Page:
Of course, a murderer’s ethnic, religious or racial background is relevant only if he is acting on what he thinks is a tribal imperative — like the Armenian teenager who gunned down the Turkish consul in L.A. in 1982, or the 2001 plot by Jewish Defense League leaders to bomb the office of Arab American Rep. Darrell Issa (R-Vista).

But even when ethnicity or race add little to the understanding of motive, there is still the “need” to know. It’s scary to think that everyone and anyone is capable of murderous rage. So if the bad guy can be pigeonholed based on skin color, origin or class, the fear can be focused, one group at a time.

Such profiling is silly for lots of reasons, not least that we live in a country that exalts individual over group identity. Not long after Timothy McVeigh slaughtered 168 people in Oklahoma City, I caught myself profiling a potential threat outside the Federal Building in Westwood. I saw a working-class, blond white male with a mullet cut running toward the building, and I jumped.

Although I understand the unfortunate tendency to consciously or unconsciously ascribe responsibility by group, I still don’t think governments and ethnic organizations should endorse this sort of stereotyping. After the Virginia Tech killer’s identity was released last week, the South Korean president and many Korean American associations did just that.

Even though 23-year-old Cho was a permanent resident in the U.S., South Korean President Roh Moo-hyun felt obliged to issue at least three messages of condolences for an act that occurred far away from the Korean peninsula.

Here in the U.S., Korean American organizations issued cravenly self-serving condolence statements to the victims of the massacre. In a news release, one organization promised that “the Korean American community will join the efforts of others in tackling the root causes of these senseless school shootings that continue to endanger our children and young adults.” In L.A.’s Koreatown, there was a candlelight vigil held, well, in clear daylight.

Although part of this ethnic reaction is driven by fear of a backlash, South Korea’s famously defensive nationalism also plays a role. Hunkered down in the shadow of China and Japan, South Korea has always felt a need to watch its back.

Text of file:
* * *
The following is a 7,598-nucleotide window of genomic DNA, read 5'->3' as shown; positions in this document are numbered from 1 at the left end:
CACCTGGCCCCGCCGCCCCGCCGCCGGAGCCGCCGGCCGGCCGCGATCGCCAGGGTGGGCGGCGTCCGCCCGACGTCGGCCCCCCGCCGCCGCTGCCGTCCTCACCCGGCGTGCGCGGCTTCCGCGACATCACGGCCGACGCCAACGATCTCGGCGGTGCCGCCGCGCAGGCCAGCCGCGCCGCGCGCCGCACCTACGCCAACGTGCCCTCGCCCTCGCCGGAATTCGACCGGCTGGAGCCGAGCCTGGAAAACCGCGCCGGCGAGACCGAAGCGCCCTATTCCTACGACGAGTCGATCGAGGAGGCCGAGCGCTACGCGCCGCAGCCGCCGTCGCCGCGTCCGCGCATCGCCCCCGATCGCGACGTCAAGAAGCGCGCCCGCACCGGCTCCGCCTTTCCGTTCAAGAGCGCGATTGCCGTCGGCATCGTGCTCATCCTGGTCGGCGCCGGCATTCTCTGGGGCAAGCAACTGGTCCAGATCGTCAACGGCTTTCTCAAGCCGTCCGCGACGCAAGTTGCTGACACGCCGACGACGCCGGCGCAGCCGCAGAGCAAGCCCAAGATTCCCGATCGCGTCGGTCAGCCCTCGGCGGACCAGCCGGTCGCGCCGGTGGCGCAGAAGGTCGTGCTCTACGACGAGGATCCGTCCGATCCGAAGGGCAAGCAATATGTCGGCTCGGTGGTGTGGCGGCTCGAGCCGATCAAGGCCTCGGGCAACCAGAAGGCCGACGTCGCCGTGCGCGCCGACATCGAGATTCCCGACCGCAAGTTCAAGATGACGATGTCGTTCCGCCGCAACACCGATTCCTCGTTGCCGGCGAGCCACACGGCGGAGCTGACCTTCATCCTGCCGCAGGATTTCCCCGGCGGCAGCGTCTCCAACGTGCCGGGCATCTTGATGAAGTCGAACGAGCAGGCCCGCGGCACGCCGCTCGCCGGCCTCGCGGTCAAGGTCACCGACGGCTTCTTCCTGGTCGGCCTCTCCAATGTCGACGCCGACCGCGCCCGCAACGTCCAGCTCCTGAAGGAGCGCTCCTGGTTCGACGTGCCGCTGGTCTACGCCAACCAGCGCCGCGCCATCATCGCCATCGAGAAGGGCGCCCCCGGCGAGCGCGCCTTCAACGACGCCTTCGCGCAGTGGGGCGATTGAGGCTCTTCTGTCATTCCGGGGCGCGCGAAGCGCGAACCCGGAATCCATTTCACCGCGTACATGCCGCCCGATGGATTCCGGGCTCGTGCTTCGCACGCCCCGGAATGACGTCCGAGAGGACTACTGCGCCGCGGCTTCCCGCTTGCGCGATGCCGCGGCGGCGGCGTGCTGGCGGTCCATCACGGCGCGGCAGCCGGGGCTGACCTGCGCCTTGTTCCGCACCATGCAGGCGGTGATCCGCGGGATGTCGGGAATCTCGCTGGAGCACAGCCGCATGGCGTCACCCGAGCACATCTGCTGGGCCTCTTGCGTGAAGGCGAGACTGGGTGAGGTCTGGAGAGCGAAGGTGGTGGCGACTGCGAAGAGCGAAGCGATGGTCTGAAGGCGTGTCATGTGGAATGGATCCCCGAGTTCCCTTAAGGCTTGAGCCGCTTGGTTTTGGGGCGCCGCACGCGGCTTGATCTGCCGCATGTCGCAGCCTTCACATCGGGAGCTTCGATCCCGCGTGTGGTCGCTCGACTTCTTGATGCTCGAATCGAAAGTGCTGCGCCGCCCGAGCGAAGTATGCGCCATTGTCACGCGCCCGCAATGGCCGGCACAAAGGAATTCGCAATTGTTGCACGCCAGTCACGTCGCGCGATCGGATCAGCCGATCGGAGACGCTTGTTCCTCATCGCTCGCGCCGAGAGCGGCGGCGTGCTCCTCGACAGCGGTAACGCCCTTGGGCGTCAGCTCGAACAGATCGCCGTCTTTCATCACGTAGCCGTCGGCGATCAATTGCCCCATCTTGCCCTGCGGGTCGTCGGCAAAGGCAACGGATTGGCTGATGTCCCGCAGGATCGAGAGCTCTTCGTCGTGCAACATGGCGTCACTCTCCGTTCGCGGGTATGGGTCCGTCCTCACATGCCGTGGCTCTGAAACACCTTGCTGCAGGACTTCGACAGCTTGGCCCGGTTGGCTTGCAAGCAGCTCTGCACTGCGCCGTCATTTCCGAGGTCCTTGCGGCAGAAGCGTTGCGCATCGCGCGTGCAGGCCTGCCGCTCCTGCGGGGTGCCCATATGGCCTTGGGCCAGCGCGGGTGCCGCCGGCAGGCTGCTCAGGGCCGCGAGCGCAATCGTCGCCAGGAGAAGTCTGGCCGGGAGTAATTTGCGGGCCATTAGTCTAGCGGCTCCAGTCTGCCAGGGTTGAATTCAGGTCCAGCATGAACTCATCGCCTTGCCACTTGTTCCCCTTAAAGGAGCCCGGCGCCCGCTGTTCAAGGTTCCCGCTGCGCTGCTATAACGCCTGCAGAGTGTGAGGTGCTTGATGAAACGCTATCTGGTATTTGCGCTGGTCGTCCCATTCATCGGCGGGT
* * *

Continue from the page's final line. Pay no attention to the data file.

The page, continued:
Ultimately, though, any reaction that reinforces primitive notions of racial or ethnic collective responsibility is headed for absurdity. That includes the scramble on the part of Koreans to express special outrage over the murders, and the mainstream’s desire to move Cho to a convenient margin. Late last week, U.S. news outlets tried to draw connections between Cho’s menacing self-portrait with a hammer and South Korean film director Park Chan Wook’s gory 2005 psycho-drama, “Oldboy.”

But the truth is that Cho was an American kid. He had lived in the United States since he was 8, and he was clearly immersed in the dark side of U.S. popular culture. In his video ramblings, he compared himself to the Columbine killers; he spoke English-major English.

All of us knew Cho, and, like it or not, he was one of “us,” not the ultimately elusive “them.” His horrific crimes are not a reflection on Korean people — immigrants or Korean Americans — but rather on the state of our cities, campuses, counties and country. We all were, and are, his keepers.

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Comments»

1. Josh - April 30, 2007

very much agreed. To be honest, people here (I go to VT) had no noticeable discrimination against the ethnicity of Seung Cho. Our asian fellowships (CCF and KCCC) were a bit shaken (aka lots of people went home), but nothing else has happened…

2. Jonathan Han - May 3, 2007

your post speaks to me. and i myself am guilty of this collective shame…that somehow the actions of one APA directly affects the entire community, how we can soften the impact and reinforce our defenses. i’m very glad va tech took the route it did, one demonstrating courage and forgiveness. following the massacre, certain SU bigwigs were debating whether to hit a bell 32 or 33 times, whether Cho counted or not. ultimately they chose neither for fear of offending or being non-PC. while they and others weren’t so quick to demonize Cho as subhuman or mentally ill (and hence, more susceptible to violent acts), they chose not to acknowledge him. indifference is just as bad if not worse than ignorance.

i think i may have strayed off-course. anyways i’m glad to have known you, peter, and furthermore to know you’re a fellow brother and worker. i hope our paths may one day cross again.

(i’m curious of your thoughts – http://theresurgence.com/md_blog_2007-04-28_banned_church_planting_video)